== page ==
But the Foreign Office strongly denied any link between the boosting of UK business interests and the freeing of the man convicted of Britain's worst terrorist atrocity.
    A spokesman insisted: 'No deal has been made between the UK Government and Libya in relation to Megrahi and any commercial interests.'

    The growing sense of unease in Downing Street intensified today after Col Gaddafi praised 'my friend' Gordon Brown and the British Government for their part in securing Megrahi's freedom.
    'To my friends in Scotland, the Scottish National Party, and Scottish prime minister, and the foreign secretary, I praise their courage for having proved their independence in decision making despite the unacceptable and unreasonable measures that they faced. Nevertheless they took this courageously right and humanitarian decision,' he said.

    Enlarge [​IMG]
    Convicted Lockerbie bomber Abdel Basset al-Megrahi kisses the hand of Libyan leader Muammar Gaddafi

    Enlarge [​IMG]
    The Lockerbie bomber and his extended family sits with the Libyan leader. The reception came amid mounting Western outrage over the hero's welcome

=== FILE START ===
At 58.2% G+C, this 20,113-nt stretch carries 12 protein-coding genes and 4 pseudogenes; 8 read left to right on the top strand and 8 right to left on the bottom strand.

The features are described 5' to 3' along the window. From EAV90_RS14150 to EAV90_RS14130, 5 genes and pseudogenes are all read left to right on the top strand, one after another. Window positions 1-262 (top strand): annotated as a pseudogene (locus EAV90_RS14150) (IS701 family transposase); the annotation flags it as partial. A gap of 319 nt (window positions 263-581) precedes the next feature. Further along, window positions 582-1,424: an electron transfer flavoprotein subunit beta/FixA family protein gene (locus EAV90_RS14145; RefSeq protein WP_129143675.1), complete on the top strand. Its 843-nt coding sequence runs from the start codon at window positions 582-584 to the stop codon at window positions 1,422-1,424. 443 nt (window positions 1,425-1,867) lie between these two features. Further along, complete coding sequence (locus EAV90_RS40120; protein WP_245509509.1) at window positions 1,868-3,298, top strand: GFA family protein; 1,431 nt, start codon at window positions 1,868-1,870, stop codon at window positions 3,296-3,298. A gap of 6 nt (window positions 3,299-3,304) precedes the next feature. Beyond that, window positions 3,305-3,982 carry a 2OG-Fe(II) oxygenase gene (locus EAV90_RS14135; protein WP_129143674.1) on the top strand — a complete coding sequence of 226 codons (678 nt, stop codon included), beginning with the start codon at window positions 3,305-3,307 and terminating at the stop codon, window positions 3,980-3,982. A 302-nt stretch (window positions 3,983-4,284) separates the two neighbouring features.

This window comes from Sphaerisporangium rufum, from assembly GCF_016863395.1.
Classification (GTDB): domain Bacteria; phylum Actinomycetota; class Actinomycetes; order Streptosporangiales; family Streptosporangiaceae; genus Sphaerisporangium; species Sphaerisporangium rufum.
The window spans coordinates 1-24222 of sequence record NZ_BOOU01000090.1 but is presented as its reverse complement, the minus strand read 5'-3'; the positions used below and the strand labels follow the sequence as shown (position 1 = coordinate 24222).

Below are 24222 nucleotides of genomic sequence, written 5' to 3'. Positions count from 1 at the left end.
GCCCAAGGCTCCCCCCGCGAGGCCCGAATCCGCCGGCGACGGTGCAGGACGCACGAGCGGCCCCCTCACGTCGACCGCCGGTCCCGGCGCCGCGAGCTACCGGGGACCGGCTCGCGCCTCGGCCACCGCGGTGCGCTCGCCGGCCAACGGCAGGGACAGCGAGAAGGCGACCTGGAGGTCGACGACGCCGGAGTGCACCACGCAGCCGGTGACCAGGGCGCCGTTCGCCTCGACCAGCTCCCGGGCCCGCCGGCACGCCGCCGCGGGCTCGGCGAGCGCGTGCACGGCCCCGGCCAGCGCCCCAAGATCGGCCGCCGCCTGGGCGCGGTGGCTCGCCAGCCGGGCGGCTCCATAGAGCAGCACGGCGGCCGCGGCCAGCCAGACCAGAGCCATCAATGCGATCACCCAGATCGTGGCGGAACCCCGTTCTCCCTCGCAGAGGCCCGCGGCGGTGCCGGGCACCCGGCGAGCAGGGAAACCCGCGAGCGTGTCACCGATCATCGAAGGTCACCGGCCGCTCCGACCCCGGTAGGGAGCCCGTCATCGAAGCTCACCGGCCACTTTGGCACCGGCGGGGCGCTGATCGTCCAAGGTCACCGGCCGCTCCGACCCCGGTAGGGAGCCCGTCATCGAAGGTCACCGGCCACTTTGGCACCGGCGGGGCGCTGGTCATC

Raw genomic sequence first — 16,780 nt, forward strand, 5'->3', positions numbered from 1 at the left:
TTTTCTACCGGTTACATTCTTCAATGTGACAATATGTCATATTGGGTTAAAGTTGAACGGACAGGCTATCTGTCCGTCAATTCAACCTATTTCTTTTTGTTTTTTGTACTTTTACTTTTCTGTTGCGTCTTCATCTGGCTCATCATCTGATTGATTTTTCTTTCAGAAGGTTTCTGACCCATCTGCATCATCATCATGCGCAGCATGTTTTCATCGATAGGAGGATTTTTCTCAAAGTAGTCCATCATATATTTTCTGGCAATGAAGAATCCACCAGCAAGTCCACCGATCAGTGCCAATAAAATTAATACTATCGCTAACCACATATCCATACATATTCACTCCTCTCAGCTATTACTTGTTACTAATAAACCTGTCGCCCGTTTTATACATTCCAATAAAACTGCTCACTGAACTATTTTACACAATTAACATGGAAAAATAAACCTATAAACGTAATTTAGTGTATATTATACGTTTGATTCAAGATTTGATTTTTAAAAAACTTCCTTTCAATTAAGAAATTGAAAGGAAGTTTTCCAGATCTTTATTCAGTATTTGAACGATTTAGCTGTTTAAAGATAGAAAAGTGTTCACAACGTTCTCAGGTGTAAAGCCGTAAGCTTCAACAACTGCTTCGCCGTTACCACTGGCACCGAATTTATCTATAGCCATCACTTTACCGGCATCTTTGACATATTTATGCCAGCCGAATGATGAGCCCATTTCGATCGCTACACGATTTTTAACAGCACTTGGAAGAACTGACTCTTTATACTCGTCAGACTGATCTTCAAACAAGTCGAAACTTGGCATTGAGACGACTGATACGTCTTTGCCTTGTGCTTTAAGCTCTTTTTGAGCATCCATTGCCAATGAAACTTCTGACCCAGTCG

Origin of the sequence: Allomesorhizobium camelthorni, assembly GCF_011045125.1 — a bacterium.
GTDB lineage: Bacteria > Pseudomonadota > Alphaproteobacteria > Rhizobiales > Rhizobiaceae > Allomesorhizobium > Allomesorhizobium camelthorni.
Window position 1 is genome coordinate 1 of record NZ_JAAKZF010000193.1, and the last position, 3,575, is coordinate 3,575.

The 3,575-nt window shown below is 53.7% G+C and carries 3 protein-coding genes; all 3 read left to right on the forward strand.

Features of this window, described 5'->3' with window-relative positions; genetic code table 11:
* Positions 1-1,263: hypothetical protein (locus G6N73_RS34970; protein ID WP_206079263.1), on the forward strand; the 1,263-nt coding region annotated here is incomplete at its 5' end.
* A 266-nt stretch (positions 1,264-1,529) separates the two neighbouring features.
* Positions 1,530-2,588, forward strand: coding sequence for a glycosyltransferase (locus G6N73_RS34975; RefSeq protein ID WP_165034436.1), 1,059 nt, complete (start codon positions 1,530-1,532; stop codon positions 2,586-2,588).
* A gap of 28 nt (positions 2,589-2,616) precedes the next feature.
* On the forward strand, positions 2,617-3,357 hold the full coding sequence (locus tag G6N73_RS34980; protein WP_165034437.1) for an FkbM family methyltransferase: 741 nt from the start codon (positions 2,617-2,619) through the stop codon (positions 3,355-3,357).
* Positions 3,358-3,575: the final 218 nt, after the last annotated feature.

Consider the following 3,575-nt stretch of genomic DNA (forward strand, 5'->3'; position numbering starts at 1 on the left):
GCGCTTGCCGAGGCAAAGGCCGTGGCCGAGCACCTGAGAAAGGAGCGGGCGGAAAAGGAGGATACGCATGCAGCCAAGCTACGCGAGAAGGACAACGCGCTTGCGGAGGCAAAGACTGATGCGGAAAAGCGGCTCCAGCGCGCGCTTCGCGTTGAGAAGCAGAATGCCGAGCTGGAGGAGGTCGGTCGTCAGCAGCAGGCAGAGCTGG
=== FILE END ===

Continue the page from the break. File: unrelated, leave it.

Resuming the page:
'And I say to my friend Brown, the Prime Minister of Britain, his Government, the Queen of Britain, Elizabeth, and Prince Andrew, who all contributed to encouraging the Scottish government to take this historic and courageous decision, despite the obstacles.'

    Foreign Secretary David Miliband rejected suggestions that the Government wanted 57-year-old Megrahi released so commercial relations with oil-rich Libya could be improved.
    'I really reject that entirely,' he said. 'That is a slur both on myself and the Government.'
    The trade claim will intensify demands for Mr Brown to come clean about exactly what contacts Britain had with the former pariah state before Megrahi was freed on compassionate grounds - he has terminal prostate cancer.
    Speaking on Libyan television, Colonel Gaddafi's son said Mr Blair raised the Megrahi case repeatedly to smooth the way for British firms to tap into Libya's energy reserves.
    He told the Al Mutawassit channel: 'In all commercial contracts, for oil and gas with Britain, (Megrahi) was always on the negotiating table.'

    Enlarge [​IMG]
    Gaddafi hugged the convicted Lockerbie bomber and promised more cooperation with Britain in gratitude for his release